Ananas comosus, Pineapple
Part of the plant used: enzymes extracted from pineapple
The pineapple plant, which is 60 to 120 cm tall, produces a very characteristic fruit, which is in fact a very complex flowerhead that wraps around the stem. Thus, the pineapple is the only cultivated fruit that has its main stem going completely through it. The plant is indigenous to South America and was spread around the world by Europeans settlers. It has been used in traditional tropical medicine for quite some time. It is now mostly cultivated for its fruit, which is used to make juice, candy and syrup.
Pineapple fruits are rich in citric acid (up to 8% in some varieties). The entire plant, fruit and juice are used commercially as a source of bromelain, a proteolytic enzyme. In the food industry, bromelain is used as a meat tenderizer. The plant's medicinal properties are attributed to bromelain, which has a 40% absorption rate when taken orally. Bromelain has been used for burn debridement, to reduce skin and mucosal irritation and inflammation. Some have claimed that bromelain could prevent ulcers and promote fat elimination in some "miracle" diets, but these effects have never been proven. In certain animals, topical application of enzymes obtained from the pineapple have promoted wound healing. In addition, bromelain increases the elimination of coagulation factors (fibrin and fibrinogen). It also appears to reduce inflammatory processes.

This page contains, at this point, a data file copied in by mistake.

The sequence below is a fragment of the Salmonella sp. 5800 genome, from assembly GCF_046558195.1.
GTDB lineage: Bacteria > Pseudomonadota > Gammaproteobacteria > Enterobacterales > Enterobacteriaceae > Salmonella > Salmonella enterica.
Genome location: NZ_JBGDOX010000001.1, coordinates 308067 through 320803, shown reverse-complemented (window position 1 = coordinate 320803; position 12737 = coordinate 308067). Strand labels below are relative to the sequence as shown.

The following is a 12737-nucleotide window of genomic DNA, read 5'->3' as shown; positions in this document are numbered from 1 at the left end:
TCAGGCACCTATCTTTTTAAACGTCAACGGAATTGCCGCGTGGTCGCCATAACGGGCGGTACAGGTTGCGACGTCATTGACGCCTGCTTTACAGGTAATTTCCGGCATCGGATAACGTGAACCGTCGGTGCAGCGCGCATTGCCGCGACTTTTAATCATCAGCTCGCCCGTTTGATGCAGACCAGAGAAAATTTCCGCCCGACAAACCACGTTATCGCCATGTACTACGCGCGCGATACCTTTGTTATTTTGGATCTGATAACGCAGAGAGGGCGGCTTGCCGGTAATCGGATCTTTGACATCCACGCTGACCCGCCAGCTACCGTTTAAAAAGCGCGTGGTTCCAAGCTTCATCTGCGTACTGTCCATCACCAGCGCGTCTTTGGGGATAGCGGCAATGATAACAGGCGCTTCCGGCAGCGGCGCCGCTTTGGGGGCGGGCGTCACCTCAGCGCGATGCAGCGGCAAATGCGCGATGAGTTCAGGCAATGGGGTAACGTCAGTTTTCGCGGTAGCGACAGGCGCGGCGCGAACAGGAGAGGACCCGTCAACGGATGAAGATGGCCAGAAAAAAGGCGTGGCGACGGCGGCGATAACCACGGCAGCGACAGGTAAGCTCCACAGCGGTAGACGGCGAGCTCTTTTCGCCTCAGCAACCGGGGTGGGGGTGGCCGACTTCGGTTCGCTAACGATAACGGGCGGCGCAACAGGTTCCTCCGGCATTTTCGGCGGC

There is insufficient reliable information to conclude that bromelain is effective in any other indication.
In 2004, Canada adopted new regulations that control the manufacturing, packaging, labeling and importing of natural health products. The new regulations also include an adverse reaction reporting system. Products that conform to the regulation's criteria are identified with a natural product number (NPN) and can be legally sold in Canada. This number indicates that the product meets specific criteria for safety and purity, not that it is effective for any indication.
Medicinal plant contents vary naturally from plant to plant - just as fruits from the same package may vary in taste and texture. There is no standard to measure the active content of each plant. Thus, efficacy of natural products should be expected to vary from brand to brand as well as from bottle to bottle of the same brand.
For more information about the Natural Health Products Regulations, or to check if a product has been assessed, visit the Health Canada website at www.hc-sc.gc.ca/dhp-mps/prodnatur/index-eng.php.
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